4-Step Computer Security Upgrade
Learn to encrypt your files, secure your computer when using public Wi-Fi, enable two-factor authentication, and use good passwords.
We bought my wife a Macbook a couple of weeks ago after she finally agreed that her broken-screened, dead-USB, no-battery laptop was nearly unusable. (Most of those conditions were my fault, albeit by accident.) So we picked up a $1,099 white Macbook.
My wife is not a technophobe, but she is no geek, either. She was up and running, on her own, in minutes. The Macbook is ready to go right out of the box. She especially loves the size, long battery life, and the fast recovery from suspend when you open the case—seriously valuable features for wired litigators. And OSX Leopard is just beautiful. It makes Windows look clumsy, and Ubuntu dowdy, by comparison.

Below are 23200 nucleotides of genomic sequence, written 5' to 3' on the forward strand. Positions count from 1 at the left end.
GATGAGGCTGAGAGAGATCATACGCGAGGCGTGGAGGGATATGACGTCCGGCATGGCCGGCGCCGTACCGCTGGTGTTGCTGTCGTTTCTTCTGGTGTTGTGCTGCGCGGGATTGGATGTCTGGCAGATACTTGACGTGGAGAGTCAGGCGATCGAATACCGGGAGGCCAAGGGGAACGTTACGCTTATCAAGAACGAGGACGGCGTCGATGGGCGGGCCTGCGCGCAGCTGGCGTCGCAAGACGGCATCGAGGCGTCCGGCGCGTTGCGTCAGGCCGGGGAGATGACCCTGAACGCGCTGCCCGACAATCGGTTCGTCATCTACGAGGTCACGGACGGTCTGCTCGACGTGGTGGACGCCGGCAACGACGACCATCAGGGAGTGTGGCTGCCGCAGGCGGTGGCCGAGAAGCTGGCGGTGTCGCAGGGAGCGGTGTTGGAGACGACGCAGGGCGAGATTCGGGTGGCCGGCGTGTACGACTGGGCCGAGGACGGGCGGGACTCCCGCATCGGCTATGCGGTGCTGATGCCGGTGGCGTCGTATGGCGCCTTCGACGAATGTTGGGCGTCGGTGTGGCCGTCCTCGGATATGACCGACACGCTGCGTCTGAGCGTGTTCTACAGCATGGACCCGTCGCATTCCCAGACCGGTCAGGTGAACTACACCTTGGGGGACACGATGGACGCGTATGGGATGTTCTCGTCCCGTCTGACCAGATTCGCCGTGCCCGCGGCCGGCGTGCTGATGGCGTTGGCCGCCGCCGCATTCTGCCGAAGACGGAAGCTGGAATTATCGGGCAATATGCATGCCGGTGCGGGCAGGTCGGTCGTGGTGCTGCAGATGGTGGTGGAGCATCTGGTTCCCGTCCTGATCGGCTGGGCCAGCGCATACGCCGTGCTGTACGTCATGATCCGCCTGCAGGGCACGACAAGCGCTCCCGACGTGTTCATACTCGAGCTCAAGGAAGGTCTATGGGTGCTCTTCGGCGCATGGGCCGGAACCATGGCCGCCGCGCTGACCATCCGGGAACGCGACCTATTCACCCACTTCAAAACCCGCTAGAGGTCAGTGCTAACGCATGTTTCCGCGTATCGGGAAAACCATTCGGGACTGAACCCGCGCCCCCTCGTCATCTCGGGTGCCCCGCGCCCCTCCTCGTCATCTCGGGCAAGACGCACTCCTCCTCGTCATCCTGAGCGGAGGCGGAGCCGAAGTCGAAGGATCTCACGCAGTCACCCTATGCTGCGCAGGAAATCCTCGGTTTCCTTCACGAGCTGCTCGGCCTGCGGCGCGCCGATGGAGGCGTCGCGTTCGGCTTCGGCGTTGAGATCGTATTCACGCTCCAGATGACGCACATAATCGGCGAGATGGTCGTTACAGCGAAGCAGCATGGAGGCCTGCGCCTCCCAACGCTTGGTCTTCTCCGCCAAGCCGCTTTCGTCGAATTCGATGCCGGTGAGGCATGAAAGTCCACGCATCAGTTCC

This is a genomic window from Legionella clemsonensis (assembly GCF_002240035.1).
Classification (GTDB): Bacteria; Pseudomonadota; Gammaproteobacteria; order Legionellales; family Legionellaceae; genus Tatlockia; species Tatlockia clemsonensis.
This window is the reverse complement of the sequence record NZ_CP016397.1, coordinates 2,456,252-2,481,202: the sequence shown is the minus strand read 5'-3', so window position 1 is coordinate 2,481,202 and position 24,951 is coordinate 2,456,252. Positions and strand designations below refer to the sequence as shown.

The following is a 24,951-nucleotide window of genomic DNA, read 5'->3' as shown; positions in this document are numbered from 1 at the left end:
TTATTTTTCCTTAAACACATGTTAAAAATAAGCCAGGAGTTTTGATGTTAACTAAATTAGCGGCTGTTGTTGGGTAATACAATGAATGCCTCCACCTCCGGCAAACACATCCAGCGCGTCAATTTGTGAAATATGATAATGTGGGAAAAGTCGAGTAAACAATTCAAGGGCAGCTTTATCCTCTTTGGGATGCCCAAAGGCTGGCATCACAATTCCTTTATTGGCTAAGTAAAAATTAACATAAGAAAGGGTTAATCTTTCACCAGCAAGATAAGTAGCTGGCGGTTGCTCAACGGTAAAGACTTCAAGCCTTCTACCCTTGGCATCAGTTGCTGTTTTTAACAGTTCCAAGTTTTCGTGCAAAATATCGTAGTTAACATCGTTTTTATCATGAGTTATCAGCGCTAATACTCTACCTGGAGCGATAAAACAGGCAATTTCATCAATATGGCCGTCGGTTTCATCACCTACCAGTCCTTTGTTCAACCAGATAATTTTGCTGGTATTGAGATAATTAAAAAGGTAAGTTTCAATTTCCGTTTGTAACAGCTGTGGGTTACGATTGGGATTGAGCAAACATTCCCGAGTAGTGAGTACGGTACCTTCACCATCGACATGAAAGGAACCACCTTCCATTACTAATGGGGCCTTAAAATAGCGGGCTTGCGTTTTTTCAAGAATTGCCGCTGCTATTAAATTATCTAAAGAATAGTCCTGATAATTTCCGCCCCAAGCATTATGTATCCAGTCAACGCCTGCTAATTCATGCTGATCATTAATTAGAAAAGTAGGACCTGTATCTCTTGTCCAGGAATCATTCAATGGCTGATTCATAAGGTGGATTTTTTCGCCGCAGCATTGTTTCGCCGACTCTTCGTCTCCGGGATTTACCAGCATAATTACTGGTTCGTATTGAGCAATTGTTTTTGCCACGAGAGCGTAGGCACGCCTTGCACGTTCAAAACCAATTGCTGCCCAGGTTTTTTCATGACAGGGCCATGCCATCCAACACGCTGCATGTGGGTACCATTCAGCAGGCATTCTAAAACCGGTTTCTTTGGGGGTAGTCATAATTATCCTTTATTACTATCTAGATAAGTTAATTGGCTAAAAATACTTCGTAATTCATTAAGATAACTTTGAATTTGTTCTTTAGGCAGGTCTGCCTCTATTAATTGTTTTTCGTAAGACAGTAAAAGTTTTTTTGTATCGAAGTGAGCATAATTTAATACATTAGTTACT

Of course, it works just fine with her Outlook Web Access and file access for her work, and she has no problem opening Word and Powerpoint documents in iWork, which, at $80, is a steal when compared with Microsoft Office.
As some know, the three other attorneys and one law clerk I share office space with also use Macs. I am the lone rebel in the office, using Windows until recently, and now Ubuntu, but always a PC. Playing with my wife’s computer, I am wavering. I am definitely going to get us a Mac Mini for a living room computer—once they include a Blu-Ray player, anyway—but I may just get myself a black Macbook when it comes time to upgrade my trusty ThinkPad T43.